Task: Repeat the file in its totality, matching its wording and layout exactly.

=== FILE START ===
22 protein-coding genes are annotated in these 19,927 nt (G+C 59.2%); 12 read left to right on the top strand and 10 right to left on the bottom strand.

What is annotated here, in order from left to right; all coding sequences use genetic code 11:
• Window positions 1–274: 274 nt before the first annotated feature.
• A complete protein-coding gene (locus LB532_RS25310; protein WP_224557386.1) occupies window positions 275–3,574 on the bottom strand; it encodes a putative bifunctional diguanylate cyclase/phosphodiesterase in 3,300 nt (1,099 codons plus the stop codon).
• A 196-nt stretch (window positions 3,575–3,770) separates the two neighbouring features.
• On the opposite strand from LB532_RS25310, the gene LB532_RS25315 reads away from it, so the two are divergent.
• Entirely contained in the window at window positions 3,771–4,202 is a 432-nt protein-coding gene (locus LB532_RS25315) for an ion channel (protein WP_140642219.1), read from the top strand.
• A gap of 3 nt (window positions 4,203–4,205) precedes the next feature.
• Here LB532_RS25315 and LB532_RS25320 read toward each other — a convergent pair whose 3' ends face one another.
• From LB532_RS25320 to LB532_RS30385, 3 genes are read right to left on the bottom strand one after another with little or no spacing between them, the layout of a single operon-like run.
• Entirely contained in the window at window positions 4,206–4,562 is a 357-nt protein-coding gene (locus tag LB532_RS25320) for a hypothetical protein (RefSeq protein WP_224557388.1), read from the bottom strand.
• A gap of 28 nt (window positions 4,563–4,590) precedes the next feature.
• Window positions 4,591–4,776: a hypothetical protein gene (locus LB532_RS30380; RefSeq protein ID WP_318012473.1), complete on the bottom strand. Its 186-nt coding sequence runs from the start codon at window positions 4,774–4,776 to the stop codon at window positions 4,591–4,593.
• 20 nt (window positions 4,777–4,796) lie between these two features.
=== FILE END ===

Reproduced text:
22 protein-coding genes are annotated in these 19,927 nt (G+C 59.2%); 12 read left to right on the top strand and 10 right to left on the bottom strand.

What is annotated here, in order from left to right; all coding sequences use genetic code 11:
• Window positions 1–274: 274 nt before the first annotated feature.
• A complete protein-coding gene (locus LB532_RS25310; protein WP_224557386.1) occupies window positions 275–3,574 on the bottom strand; it encodes a putative bifunctional diguanylate cyclase/phosphodiesterase in 3,300 nt (1,099 codons plus the stop codon).
• A 196-nt stretch (window positions 3,575–3,770) separates the two neighbouring features.
• On the opposite strand from LB532_RS25310, the gene LB532_RS25315 reads away from it, so the two are divergent.
• Entirely contained in the window at window positions 3,771–4,202 is a 432-nt protein-coding gene (locus LB532_RS25315) for an ion channel (protein WP_140642219.1), read from the top strand.
• A gap of 3 nt (window positions 4,203–4,205) precedes the next feature.
• Here LB532_RS25315 and LB532_RS25320 read toward each other — a convergent pair whose 3' ends face one another.
• From LB532_RS25320 to LB532_RS30385, 3 genes are read right to left on the bottom strand one after another with little or no spacing between them, the layout of a single operon-like run.
• Entirely contained in the window at window positions 4,206–4,562 is a 357-nt protein-coding gene (locus tag LB532_RS25320) for a hypothetical protein (RefSeq protein WP_224557388.1), read from the bottom strand.
• A gap of 28 nt (window positions 4,563–4,590) precedes the next feature.
• Window positions 4,591–4,776: a hypothetical protein gene (locus LB532_RS30380; RefSeq protein ID WP_318012473.1), complete on the bottom strand. Its 186-nt coding sequence runs from the start codon at window positions 4,774–4,776 to the stop codon at window positions 4,591–4,593.
• 20 nt (window positions 4,777–4,796) lie between these two features.